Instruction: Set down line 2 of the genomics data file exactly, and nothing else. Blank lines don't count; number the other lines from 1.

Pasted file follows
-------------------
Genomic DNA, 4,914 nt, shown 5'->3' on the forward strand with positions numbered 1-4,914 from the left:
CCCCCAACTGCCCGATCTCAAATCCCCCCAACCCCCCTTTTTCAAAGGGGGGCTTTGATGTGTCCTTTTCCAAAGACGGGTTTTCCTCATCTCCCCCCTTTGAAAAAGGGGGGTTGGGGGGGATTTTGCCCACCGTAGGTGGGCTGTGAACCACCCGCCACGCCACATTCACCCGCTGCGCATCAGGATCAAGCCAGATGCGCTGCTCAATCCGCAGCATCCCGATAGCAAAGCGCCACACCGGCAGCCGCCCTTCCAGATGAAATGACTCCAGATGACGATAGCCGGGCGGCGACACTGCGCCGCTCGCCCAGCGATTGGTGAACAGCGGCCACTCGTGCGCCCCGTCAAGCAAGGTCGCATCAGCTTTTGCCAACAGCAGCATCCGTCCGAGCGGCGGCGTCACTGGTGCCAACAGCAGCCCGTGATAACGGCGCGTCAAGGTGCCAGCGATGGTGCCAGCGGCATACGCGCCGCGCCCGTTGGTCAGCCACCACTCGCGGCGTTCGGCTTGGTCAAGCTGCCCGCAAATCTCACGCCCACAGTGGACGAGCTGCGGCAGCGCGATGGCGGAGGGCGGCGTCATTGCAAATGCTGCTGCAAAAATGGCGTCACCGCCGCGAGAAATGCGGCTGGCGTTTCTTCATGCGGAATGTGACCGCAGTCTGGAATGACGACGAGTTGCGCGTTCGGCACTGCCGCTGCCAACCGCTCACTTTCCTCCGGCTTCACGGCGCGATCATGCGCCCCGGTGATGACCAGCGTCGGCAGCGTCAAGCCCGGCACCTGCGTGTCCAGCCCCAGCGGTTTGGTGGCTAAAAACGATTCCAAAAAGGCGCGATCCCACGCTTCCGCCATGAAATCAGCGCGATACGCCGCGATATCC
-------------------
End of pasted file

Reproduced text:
CCCCCAACTGCCCGATCTCAAATCCCCCCAACCCCCCTTTTTCAAAGGGGGGCTTTGATGTGTCCTTTTCCAAAGACGGGTTTTCCTCATCTCCCCCCTTTGAAAAAGGGGGGTTGGGGGGGATTTTGCCCACCGTAGGTGGGCTGTGAACCACCCGCCACGCCACATTCACCCGCTGCGCATCAGGATCAAGCCAGATGCGCTGCTCAATCCGCAGCATCCCGATAGCAAAGCGCCACACCGGCAGCCGCCCTTCCAGATGAAATGACTCCAGATGACGATAGCCGGGCGGCGACACTGCGCCGCTCGCCCAGCGATTGGTGAACAGCGGCCACTCGTGCGCCCCGTCAAGCAAGGTCGCATCAGCTTTTGCCAACAGCAGCATCCGTCCGAGCGGCGGCGTCACTGGTGCCAACAGCAGCCCGTGATAACGGCGCGTCAAGGTGCCAGCGATGGTGCCAGCGGCATACGCGCCGCGCCCGTTGGTCAGCCACCACTCGCGGCGTTCGGCTTGGTCAAGCTGCCCGCAAATCTCACGCCCACAGTGGACGAGCTGCGGCAGCGCGATGGCGGAGGGCGGCGTCATTGCAAATGCTGCTGCAAAAATGGCGTCACCGCCGCGAGAAATGCGGCTGGCGTTTCTTCATGCGGAATGTGACCGCAGTCTGGAATGACGACGAGTTGCGCGTTCGGCACTGCCGCTGCCAACCGCTCACTTTCCTCCGGCTTCACGGCGCGATCATGCGCCCCGGTGATGACCAGCGTCGGCAGCGTCAAGCCCGGCACCTGCGTGTCCAGCCCCAGCGGTTTGGTGGCTAAAAACGATTCCAAAAAGGCGCGATCCCACGCTTCCGCCATGAAATCAGCGCGATACGCCGCGATATCC